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Pacific and Indian Ocean Island nations unite against climate change through music and art

Feb. 10 concert at Tempe Center for the Arts uses diverse voices to address the pressing issue of climate change


Performance of Small Island Big Song LIVE at the 2023 TIFA Taiwan International Festival of the Arts in Taipei, Taiwan, on Saturday, April 15, 2023.

When BaoBao Chen and her husband, Tim Cole, heard the Intergovernmental Panel on Climate Change report, they knew they had to act fast. 

Within a month, they had quit their jobs, pulled together some money, cameras and microphones, and started a three-year journey across 16 island nations. 

The resulting touring project is coming to Tempe, addressing climate change by bringing together the voices and art of musicians from island nations in the Pacific and Indian Oceans.

Chen, the co-founder and creative producer, describes Small Island Big Song as a "multimedia concert." 

As a part of their initiatives, the artists conduct a series of workshops and panels, all culminating in a concert, which will take place at the Tempe Center of the Arts on Feb. 10. Tickets cost between $10 and $25 and can be found on the venue's website. 

"We’re excited about the opportunity to host this group of musicians and the communities they represent, to share with us their culture, and stories and songs, while in the framing of this critical global issue," said Brendan Ross, the Deputy Community Director of Arts and Culture for the City of Tempe.

The workshops take place days before the concert, including a storytelling workshop at the Tempe Center for the Arts, a trash-to-music workshop at Tempe Public Library, a youth concert, a women’s panel, and a Sega dance workshop. 

"This concept of watching island art, even as a musician, is sort of foreign to anyone," Airileke Ingram, a drummer from Papua New Guinea, said. "These experiences will help lead the way for audiences to understand." 

The concert features performances with eight musicians and vocalists and art from the nations of New Zealand, Taiwan, Australia, Madagascar, Solomon Islands, Mauritius, Marshall Islands, Papua New Guinea and Tahiti. Their oldest performer on tour is 62, and their youngest is only 8.

Chen said an audience member approached her after one concert. The audience member, who happened to be a marine biologist brought to tears, shared grievances with Chen about students not connecting to the issue of global warming.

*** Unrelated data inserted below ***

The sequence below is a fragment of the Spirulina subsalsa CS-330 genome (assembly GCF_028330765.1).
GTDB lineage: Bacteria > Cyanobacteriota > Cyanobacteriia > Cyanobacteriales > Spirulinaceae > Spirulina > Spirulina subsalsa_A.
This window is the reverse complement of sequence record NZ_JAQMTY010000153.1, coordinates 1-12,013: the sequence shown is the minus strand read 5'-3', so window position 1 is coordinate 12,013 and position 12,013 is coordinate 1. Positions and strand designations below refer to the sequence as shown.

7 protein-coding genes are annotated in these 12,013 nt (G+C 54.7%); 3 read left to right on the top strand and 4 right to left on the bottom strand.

"She says, 'I just feel my message doesn't come across because the (scientific) language that I use is hard for people to feel,'" Chen said. "But then she said that the concert we do transforms those numbers into facts and an art form that touches people."

Ingram and Chen both said that the issue of climate change could force a victim narrative on Islanders suffering from climate change. Chen said this show changes that.

"This concert turns it around so (Islanders) are not seen as victims anymore," Chen said. "They become activists." 

Chen said the concert tour "transcends geographical boundaries," featuring musicians of diverse ages, nationalities and cultural backgrounds.

"There were no borders on the ocean; they were borders drawn by the colonizers or politicians," Chen said. "What we're trying to do is reunite everyone because we see that the ocean doesn’t separate us but unites us."

Ingram said the project brings together musicians who share "common cultural elements" like counting systems or elements of language, despite coming from different physical locations. 

Chen emphasized finding a "common center" between the diverse musicians to unite the group during the tour, transcending differences in age or nationality. 

"Our center is our love of nature, our homeland and a sense of responsibility telling the story," she said. "Sharing that love and receiving it is how we connect." 

Edited by Sophia Braccio, Walker Smith and Shane Brennan

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